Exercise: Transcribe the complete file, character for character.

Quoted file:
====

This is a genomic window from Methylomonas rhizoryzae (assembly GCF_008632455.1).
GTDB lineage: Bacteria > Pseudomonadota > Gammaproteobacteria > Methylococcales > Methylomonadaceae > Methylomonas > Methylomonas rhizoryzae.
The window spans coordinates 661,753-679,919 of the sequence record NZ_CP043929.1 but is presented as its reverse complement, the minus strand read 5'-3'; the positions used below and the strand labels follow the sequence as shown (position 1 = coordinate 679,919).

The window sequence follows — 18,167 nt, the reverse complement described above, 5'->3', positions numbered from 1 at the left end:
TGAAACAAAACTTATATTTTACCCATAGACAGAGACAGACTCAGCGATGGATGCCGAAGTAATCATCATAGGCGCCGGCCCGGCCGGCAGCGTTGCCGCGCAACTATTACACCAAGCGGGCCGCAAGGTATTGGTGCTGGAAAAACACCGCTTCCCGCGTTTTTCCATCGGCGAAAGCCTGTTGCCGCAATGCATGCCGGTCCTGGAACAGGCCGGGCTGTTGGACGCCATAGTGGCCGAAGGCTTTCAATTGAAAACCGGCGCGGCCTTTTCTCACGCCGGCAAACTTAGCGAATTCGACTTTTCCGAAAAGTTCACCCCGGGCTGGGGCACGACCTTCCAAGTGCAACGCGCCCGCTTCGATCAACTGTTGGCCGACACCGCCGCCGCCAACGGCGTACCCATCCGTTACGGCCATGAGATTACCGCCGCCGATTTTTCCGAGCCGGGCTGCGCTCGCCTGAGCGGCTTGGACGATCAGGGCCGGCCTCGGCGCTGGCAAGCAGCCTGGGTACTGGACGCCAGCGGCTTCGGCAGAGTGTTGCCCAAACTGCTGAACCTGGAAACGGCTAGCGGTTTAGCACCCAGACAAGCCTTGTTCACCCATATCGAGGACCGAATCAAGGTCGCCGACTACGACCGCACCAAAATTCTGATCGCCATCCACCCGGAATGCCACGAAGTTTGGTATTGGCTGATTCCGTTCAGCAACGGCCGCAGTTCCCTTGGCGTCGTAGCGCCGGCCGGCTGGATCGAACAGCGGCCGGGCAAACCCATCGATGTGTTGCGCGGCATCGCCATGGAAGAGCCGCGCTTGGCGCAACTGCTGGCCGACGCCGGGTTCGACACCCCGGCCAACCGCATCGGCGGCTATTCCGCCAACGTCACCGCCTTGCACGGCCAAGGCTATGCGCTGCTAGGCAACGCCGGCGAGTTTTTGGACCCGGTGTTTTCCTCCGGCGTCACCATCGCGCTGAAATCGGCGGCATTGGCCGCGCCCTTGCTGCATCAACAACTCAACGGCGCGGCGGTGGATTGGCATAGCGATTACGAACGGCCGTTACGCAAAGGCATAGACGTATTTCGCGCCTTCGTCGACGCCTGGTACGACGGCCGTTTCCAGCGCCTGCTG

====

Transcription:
This is a genomic window from Methylomonas rhizoryzae (assembly GCF_008632455.1).
GTDB lineage: Bacteria > Pseudomonadota > Gammaproteobacteria > Methylococcales > Methylomonadaceae > Methylomonas > Methylomonas rhizoryzae.
The window spans coordinates 661,753-679,919 of the sequence record NZ_CP043929.1 but is presented as its reverse complement, the minus strand read 5'-3'; the positions used below and the strand labels follow the sequence as shown (position 1 = coordinate 679,919).

The window sequence follows — 18,167 nt, the reverse complement described above, 5'->3', positions numbered from 1 at the left end:
TGAAACAAAACTTATATTTTACCCATAGACAGAGACAGACTCAGCGATGGATGCCGAAGTAATCATCATAGGCGCCGGCCCGGCCGGCAGCGTTGCCGCGCAACTATTACACCAAGCGGGCCGCAAGGTATTGGTGCTGGAAAAACACCGCTTCCCGCGTTTTTCCATCGGCGAAAGCCTGTTGCCGCAATGCATGCCGGTCCTGGAACAGGCCGGGCTGTTGGACGCCATAGTGGCCGAAGGCTTTCAATTGAAAACCGGCGCGGCCTTTTCTCACGCCGGCAAACTTAGCGAATTCGACTTTTCCGAAAAGTTCACCCCGGGCTGGGGCACGACCTTCCAAGTGCAACGCGCCCGCTTCGATCAACTGTTGGCCGACACCGCCGCCGCCAACGGCGTACCCATCCGTTACGGCCATGAGATTACCGCCGCCGATTTTTCCGAGCCGGGCTGCGCTCGCCTGAGCGGCTTGGACGATCAGGGCCGGCCTCGGCGCTGGCAAGCAGCCTGGGTACTGGACGCCAGCGGCTTCGGCAGAGTGTTGCCCAAACTGCTGAACCTGGAAACGGCTAGCGGTTTAGCACCCAGACAAGCCTTGTTCACCCATATCGAGGACCGAATCAAGGTCGCCGACTACGACCGCACCAAAATTCTGATCGCCATCCACCCGGAATGCCACGAAGTTTGGTATTGGCTGATTCCGTTCAGCAACGGCCGCAGTTCCCTTGGCGTCGTAGCGCCGGCCGGCTGGATCGAACAGCGGCCGGGCAAACCCATCGATGTGTTGCGCGGCATCGCCATGGAAGAGCCGCGCTTGGCGCAACTGCTGGCCGACGCCGGGTTCGACACCCCGGCCAACCGCATCGGCGGCTATTCCGCCAACGTCACCGCCTTGCACGGCCAAGGCTATGCGCTGCTAGGCAACGCCGGCGAGTTTTTGGACCCGGTGTTTTCCTCCGGCGTCACCATCGCGCTGAAATCGGCGGCATTGGCCGCGCCCTTGCTGCATCAACAACTCAACGGCGCGGCGGTGGATTGGCATAGCGATTACGAACGGCCGTTACGCAAAGGCATAGACGTATTTCGCGCCTTCGTCGACGCCTGGTACGACGGCCGTTTCCAGCGCCTGCTG